A **Bloom filter** is a space-efficient [probabilistic] [dat...

A Bloom filter is a space-efficient probabilistic data structure, conceived by Burton Howard Bloom in 1970, that is used to test whether an element is a member of a set. False positive matches are possible, but false negatives are not – in other words, a query returns either “possibly in set” or “definitely not in set”. Elements can be added to the set, but not removed (though this can be addressed with the counting Bloom filter variant); the more items added, the larger the probability of false positives.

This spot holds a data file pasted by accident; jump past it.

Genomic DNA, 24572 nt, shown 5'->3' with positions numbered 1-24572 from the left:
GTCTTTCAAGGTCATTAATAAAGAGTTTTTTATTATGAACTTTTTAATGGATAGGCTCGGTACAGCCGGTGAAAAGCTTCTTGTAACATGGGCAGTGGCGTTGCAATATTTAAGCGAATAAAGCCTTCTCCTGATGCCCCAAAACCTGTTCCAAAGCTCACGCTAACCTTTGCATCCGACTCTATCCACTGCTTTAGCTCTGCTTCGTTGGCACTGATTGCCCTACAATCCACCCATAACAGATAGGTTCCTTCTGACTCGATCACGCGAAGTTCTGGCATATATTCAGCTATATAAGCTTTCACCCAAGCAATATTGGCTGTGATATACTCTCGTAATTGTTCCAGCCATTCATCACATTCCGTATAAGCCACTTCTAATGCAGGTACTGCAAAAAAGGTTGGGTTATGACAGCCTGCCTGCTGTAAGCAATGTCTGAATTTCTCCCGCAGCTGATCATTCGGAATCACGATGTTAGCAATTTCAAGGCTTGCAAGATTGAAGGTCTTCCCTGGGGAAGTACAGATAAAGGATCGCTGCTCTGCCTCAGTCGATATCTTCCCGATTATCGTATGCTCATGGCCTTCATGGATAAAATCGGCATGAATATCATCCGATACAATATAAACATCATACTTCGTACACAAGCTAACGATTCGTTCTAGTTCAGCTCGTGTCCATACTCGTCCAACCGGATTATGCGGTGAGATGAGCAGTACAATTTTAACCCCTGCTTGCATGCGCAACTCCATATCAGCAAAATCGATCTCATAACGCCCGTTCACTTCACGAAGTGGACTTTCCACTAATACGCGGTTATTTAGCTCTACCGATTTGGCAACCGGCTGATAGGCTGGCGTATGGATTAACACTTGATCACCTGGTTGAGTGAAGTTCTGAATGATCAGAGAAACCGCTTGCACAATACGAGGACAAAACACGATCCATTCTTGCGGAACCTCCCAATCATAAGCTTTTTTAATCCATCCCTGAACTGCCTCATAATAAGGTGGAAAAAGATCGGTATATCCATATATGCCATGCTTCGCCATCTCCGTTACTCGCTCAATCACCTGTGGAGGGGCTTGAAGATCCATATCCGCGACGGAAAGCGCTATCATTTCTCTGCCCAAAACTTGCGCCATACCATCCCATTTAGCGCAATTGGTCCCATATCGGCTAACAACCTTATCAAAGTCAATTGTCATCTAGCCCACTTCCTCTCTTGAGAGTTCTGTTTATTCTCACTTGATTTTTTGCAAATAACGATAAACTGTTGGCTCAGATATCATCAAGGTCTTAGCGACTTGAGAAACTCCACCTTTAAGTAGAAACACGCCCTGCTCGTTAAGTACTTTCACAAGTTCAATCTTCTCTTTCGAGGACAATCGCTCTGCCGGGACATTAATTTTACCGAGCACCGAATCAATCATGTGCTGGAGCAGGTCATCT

Hash each item (consistently), then take the result and map it to an array of N positions and set a bit at each position. Store this as a bit array at the point of entry.

To support deletion of items indexed, look at cuckoo filters.